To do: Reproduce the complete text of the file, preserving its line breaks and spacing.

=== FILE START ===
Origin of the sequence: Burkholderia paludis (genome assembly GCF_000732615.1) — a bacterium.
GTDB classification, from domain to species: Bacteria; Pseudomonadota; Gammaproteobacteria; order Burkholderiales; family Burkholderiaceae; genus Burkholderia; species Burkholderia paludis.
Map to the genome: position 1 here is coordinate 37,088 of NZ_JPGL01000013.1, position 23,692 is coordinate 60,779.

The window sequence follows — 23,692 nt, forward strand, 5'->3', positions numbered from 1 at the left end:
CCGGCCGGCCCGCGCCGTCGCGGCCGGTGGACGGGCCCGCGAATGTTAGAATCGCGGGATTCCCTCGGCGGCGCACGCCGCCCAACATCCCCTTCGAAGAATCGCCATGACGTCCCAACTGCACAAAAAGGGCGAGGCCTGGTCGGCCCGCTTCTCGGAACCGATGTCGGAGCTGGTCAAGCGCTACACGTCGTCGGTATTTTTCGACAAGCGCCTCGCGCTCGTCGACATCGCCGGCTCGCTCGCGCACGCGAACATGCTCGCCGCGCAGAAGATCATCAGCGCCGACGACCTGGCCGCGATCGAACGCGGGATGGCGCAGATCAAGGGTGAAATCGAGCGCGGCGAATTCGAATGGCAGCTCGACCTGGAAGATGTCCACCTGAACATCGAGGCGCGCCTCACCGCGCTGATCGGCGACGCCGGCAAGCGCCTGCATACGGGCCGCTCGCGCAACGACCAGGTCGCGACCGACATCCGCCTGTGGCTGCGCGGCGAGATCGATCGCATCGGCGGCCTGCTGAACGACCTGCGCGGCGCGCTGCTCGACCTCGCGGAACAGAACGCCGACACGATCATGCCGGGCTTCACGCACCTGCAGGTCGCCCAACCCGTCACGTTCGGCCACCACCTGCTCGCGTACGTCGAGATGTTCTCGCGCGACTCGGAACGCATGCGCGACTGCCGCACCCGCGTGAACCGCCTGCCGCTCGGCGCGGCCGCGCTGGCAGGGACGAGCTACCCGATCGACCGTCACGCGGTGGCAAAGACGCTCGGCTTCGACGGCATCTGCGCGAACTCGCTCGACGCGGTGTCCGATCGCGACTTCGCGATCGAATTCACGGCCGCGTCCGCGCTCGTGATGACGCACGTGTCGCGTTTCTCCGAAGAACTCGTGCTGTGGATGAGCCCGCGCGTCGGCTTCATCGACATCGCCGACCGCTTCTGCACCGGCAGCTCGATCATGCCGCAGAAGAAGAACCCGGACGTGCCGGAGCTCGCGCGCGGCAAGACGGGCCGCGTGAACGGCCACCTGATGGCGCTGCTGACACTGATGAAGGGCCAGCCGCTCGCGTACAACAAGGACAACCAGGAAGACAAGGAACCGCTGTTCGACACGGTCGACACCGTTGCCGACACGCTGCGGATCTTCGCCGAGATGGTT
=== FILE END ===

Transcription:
Origin of the sequence: Burkholderia paludis (genome assembly GCF_000732615.1) — a bacterium.
GTDB classification, from domain to species: Bacteria; Pseudomonadota; Gammaproteobacteria; order Burkholderiales; family Burkholderiaceae; genus Burkholderia; species Burkholderia paludis.
Map to the genome: position 1 here is coordinate 37,088 of NZ_JPGL01000013.1, position 23,692 is coordinate 60,779.

The window sequence follows — 23,692 nt, forward strand, 5'->3', positions numbered from 1 at the left end:
CCGGCCGGCCCGCGCCGTCGCGGCCGGTGGACGGGCCCGCGAATGTTAGAATCGCGGGATTCCCTCGGCGGCGCACGCCGCCCAACATCCCCTTCGAAGAATCGCCATGACGTCCCAACTGCACAAAAAGGGCGAGGCCTGGTCGGCCCGCTTCTCGGAACCGATGTCGGAGCTGGTCAAGCGCTACACGTCGTCGGTATTTTTCGACAAGCGCCTCGCGCTCGTCGACATCGCCGGCTCGCTCGCGCACGCGAACATGCTCGCCGCGCAGAAGATCATCAGCGCCGACGACCTGGCCGCGATCGAACGCGGGATGGCGCAGATCAAGGGTGAAATCGAGCGCGGCGAATTCGAATGGCAGCTCGACCTGGAAGATGTCCACCTGAACATCGAGGCGCGCCTCACCGCGCTGATCGGCGACGCCGGCAAGCGCCTGCATACGGGCCGCTCGCGCAACGACCAGGTCGCGACCGACATCCGCCTGTGGCTGCGCGGCGAGATCGATCGCATCGGCGGCCTGCTGAACGACCTGCGCGGCGCGCTGCTCGACCTCGCGGAACAGAACGCCGACACGATCATGCCGGGCTTCACGCACCTGCAGGTCGCCCAACCCGTCACGTTCGGCCACCACCTGCTCGCGTACGTCGAGATGTTCTCGCGCGACTCGGAACGCATGCGCGACTGCCGCACCCGCGTGAACCGCCTGCCGCTCGGCGCGGCCGCGCTGGCAGGGACGAGCTACCCGATCGACCGTCACGCGGTGGCAAAGACGCTCGGCTTCGACGGCATCTGCGCGAACTCGCTCGACGCGGTGTCCGATCGCGACTTCGCGATCGAATTCACGGCCGCGTCCGCGCTCGTGATGACGCACGTGTCGCGTTTCTCCGAAGAACTCGTGCTGTGGATGAGCCCGCGCGTCGGCTTCATCGACATCGCCGACCGCTTCTGCACCGGCAGCTCGATCATGCCGCAGAAGAAGAACCCGGACGTGCCGGAGCTCGCGCGCGGCAAGACGGGCCGCGTGAACGGCCACCTGATGGCGCTGCTGACACTGATGAAGGGCCAGCCGCTCGCGTACAACAAGGACAACCAGGAAGACAAGGAACCGCTGTTCGACACGGTCGACACCGTTGCCGACACGCTGCGGATCTTCGCCGAGATGGTT